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Waitara River

The Waitara catchment is the second largest catchment in the region and drains areas of both the eastern hill country and the extensively developed agricultural ring plain. The Waitara River holds special value for Te Atiawa, Ngati Maru and Ngati Mutunga Iwi.

The Waitara River rises deep in eastern hill country, and runs southwest toward Taranaki Maunga, before turning north west to meet the coast at Waitara. On its way, the Waitara is joined by its largest tributary, the Manganui River. The Manganui rises within Te Papakura o Taranaki and drains predominantly intensive agricultural land on its way to its confluence with the Waitara. 

Including Te Papakura o Taranaki, the Waitara catchment has a total of 6,748 km of stream bank. Many of the headwaters of tributaries within the Waitara catchment are in the Eastern Hill country where much of the streambank is protected by natural vegetation. The exact length of stream bank protected by riparian vegetation in this area has not been calculated and is not included in the current figures provided below for the extent of riparian vegetation. Therefore, the current figures do not represent the total amount of riparian vegetation in the Waitara catchment.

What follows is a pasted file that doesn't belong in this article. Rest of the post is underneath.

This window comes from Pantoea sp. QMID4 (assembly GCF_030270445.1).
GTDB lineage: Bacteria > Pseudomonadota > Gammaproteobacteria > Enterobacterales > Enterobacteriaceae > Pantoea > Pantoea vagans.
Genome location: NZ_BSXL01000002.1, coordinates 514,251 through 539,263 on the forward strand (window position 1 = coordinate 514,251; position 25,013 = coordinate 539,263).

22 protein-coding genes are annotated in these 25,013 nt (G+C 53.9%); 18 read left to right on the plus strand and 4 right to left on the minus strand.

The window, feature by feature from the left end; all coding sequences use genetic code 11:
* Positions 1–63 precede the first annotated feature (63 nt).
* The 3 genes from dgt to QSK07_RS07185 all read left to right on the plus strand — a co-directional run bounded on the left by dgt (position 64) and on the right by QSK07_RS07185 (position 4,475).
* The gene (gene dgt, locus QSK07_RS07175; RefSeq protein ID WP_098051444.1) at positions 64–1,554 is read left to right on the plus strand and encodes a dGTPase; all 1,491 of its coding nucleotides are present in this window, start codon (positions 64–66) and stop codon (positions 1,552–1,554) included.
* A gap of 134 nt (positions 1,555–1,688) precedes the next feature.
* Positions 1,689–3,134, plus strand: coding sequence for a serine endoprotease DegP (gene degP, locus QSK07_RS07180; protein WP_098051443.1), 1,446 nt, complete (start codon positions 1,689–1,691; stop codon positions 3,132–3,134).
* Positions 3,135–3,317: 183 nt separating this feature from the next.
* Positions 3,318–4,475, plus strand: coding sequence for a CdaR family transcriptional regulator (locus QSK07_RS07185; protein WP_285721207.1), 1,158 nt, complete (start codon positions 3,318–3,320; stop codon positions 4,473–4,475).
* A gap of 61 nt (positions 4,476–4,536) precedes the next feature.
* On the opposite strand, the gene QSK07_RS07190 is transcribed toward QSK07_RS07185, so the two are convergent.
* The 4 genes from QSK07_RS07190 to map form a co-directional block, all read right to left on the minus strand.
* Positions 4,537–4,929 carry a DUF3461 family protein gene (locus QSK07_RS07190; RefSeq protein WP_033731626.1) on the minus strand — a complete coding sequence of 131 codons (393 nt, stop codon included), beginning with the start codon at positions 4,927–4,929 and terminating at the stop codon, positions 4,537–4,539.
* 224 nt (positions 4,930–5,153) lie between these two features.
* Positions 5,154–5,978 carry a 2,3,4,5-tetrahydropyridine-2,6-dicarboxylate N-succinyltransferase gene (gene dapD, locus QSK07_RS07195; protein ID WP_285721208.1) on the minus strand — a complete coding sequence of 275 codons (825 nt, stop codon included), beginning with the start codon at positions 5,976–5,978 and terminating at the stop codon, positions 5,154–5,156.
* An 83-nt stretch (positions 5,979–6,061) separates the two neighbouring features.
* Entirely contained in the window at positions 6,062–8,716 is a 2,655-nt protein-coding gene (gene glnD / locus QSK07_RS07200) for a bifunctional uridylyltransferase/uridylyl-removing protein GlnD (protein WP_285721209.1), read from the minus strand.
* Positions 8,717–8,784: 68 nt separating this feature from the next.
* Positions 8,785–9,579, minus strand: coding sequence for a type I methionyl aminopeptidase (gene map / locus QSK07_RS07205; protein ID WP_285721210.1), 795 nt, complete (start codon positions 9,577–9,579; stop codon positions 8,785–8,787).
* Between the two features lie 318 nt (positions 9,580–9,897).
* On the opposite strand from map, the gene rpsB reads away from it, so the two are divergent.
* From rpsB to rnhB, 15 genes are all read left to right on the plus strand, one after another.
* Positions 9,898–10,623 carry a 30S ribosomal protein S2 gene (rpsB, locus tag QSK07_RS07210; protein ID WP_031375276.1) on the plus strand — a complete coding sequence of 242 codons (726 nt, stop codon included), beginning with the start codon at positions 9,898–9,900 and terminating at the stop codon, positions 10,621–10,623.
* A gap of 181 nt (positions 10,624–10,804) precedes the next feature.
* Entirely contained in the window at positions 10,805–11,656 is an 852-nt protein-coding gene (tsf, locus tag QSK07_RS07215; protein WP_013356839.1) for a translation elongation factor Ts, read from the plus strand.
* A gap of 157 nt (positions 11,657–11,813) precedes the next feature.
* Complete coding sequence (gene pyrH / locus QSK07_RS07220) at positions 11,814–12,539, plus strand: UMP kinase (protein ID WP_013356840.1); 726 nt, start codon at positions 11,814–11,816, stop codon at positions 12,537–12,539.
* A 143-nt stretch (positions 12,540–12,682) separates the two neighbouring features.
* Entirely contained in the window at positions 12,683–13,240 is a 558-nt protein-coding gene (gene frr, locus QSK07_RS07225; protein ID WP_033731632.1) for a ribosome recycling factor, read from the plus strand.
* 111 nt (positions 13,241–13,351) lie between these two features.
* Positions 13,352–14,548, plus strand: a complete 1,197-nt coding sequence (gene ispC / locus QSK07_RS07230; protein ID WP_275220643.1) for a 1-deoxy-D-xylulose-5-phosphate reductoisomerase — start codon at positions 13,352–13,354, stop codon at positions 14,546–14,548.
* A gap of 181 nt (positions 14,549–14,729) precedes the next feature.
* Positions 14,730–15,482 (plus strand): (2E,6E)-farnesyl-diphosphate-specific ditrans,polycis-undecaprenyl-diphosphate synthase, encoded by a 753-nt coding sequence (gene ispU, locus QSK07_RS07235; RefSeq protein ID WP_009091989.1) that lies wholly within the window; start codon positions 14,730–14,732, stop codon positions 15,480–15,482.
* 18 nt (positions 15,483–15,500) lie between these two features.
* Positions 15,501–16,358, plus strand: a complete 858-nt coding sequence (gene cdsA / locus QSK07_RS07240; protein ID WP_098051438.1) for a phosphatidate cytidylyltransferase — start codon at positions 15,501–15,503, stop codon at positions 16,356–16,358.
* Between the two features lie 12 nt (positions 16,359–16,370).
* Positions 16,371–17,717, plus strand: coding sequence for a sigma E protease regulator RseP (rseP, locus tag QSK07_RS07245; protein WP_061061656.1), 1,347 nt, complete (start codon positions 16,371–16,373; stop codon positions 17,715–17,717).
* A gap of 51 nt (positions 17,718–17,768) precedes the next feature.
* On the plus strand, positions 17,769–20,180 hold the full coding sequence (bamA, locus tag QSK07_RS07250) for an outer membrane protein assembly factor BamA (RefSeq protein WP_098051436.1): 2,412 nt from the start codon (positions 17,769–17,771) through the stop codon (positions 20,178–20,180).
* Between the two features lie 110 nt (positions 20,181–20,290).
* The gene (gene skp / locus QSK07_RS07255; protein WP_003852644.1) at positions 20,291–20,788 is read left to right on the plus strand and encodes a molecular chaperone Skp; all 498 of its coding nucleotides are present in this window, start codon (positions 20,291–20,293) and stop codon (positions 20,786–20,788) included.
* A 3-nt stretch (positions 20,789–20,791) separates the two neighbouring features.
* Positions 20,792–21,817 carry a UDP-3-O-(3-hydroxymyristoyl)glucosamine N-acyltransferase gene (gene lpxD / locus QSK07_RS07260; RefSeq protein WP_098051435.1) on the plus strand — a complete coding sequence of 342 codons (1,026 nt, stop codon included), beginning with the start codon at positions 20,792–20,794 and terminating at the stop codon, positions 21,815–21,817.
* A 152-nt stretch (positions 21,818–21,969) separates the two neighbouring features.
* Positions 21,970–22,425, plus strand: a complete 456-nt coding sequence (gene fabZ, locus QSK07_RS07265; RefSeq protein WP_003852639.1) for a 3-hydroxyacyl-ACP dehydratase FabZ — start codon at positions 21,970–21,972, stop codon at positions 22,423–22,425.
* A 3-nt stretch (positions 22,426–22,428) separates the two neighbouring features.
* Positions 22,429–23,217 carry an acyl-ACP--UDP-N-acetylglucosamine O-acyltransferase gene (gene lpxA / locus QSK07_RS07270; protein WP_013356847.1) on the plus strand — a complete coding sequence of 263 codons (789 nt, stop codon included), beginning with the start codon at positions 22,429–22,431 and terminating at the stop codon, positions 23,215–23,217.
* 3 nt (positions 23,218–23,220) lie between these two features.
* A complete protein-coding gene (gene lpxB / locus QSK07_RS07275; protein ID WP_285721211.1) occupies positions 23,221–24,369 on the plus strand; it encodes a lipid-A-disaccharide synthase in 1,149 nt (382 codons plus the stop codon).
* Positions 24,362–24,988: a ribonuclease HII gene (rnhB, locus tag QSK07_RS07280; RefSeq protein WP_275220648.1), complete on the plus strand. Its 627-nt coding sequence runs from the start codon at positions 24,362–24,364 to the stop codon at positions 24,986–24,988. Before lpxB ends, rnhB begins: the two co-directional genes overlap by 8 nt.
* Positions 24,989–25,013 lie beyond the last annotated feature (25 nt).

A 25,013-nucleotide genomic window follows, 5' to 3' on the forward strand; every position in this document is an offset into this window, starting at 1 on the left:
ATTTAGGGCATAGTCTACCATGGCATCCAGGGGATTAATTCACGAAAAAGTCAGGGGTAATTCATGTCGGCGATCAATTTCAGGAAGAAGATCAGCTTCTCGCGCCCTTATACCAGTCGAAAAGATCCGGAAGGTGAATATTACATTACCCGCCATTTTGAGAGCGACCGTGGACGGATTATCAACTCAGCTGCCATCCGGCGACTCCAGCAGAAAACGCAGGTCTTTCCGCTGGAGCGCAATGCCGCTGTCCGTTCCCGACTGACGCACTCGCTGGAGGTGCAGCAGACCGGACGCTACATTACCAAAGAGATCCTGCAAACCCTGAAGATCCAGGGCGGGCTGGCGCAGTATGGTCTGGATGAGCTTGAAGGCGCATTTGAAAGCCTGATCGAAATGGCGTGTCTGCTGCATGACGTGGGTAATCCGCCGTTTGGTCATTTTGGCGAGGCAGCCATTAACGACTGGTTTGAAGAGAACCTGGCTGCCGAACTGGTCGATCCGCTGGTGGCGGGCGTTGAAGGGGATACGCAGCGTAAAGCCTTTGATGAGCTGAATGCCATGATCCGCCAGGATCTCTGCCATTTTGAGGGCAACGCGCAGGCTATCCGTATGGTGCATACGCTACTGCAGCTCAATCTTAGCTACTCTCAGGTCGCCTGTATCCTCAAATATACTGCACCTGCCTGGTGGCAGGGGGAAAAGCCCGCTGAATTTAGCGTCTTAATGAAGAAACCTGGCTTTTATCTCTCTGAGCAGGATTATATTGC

28% of the stream banks have riparian vegetation that is either covered by a Taranaki Regional Council riparian management plan (24%) or within the National Park (4%). 35% of stream banks are protected by riparian fencing outside of Te Papakura o Taranaki and another 4% is protected within the Park. There are stretches of stream bank that are both fenced and planted.

42% of the stream banks outside of Te Papakura o Taranaki are covered by riparian plans (October 2020).

Sites 13

Monitored sites in the Waitara River catchment

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